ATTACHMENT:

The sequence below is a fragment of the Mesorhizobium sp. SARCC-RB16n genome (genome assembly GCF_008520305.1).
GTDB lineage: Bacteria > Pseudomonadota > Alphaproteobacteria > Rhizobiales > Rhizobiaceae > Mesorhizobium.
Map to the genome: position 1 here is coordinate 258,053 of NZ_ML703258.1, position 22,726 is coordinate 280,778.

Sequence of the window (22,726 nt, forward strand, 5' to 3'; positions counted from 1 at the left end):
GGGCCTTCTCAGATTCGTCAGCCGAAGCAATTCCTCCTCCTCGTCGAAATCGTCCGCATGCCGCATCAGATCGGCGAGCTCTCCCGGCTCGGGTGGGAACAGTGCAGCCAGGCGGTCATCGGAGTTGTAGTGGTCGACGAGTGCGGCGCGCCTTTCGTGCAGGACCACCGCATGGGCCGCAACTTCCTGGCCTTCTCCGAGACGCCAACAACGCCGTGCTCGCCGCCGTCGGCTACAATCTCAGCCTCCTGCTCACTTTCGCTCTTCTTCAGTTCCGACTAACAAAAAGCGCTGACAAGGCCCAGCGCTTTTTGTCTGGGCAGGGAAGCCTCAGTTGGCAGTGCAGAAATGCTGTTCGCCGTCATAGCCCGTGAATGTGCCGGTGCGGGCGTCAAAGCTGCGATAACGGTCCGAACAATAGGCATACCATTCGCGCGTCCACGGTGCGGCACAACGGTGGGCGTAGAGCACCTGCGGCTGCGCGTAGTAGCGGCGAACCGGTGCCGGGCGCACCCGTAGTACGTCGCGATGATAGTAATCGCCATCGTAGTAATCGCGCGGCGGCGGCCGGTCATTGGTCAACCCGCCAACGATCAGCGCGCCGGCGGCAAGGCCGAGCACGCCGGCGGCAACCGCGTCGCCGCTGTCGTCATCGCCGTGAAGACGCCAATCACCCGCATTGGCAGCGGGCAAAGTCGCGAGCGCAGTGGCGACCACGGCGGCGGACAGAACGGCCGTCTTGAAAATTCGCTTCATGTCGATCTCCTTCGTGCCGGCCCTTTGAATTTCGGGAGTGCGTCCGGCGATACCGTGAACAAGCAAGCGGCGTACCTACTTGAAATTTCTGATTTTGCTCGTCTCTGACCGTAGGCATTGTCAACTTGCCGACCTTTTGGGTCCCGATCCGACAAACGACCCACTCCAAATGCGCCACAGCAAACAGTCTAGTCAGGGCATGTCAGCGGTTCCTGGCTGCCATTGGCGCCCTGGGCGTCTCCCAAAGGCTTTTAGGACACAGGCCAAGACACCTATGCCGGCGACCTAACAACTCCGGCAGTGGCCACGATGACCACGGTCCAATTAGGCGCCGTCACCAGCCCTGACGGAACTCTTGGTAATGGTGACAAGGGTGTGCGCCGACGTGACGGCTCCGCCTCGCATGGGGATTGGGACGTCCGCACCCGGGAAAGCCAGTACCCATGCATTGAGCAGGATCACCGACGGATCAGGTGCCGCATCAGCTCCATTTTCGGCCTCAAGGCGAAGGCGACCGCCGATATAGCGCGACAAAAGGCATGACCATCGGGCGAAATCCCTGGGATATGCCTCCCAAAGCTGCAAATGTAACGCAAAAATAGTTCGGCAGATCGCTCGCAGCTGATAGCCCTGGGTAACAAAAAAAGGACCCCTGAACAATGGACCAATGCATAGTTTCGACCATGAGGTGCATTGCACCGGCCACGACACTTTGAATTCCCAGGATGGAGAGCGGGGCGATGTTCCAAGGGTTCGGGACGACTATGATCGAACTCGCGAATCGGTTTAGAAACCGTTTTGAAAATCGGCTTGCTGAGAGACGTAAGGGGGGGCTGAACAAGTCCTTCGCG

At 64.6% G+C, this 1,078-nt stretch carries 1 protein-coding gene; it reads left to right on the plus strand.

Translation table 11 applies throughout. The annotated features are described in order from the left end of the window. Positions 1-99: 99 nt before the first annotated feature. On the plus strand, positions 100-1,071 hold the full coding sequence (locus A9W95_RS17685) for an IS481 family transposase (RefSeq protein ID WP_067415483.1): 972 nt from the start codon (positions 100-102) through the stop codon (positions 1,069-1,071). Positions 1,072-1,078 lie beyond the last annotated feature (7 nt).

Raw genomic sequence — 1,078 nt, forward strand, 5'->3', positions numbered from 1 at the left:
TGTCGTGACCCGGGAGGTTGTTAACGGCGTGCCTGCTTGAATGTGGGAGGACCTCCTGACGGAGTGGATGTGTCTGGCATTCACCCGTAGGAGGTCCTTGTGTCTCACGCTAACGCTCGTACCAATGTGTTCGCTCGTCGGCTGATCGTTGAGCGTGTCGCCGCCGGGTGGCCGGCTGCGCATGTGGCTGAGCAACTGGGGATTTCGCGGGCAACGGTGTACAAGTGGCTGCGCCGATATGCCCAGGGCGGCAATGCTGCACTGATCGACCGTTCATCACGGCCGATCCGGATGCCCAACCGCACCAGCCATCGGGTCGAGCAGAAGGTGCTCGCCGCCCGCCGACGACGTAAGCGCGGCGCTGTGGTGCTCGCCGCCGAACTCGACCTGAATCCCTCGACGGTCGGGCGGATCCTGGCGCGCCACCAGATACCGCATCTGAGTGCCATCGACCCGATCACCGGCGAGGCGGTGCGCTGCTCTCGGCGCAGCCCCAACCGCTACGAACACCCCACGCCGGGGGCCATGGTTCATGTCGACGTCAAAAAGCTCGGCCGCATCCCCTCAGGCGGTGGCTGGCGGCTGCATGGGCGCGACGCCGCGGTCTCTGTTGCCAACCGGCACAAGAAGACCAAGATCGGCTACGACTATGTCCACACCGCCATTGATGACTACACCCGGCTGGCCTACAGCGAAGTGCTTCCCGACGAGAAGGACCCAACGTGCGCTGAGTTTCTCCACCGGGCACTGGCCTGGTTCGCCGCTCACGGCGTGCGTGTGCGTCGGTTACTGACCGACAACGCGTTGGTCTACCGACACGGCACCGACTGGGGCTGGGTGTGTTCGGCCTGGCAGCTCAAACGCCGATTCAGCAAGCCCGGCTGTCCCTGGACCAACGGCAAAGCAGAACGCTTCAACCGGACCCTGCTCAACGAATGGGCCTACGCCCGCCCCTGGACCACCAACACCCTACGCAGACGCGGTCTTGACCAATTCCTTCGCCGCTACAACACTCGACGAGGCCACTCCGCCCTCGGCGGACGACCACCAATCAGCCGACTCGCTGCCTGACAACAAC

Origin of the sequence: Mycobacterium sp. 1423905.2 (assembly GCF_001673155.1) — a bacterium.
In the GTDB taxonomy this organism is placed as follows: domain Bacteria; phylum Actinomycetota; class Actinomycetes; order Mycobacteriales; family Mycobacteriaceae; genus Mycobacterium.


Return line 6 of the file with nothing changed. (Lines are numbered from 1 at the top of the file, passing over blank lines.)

At 64.6% G+C, this 1,078-nt stretch carries 1 protein-coding gene; it reads left to right on the plus strand.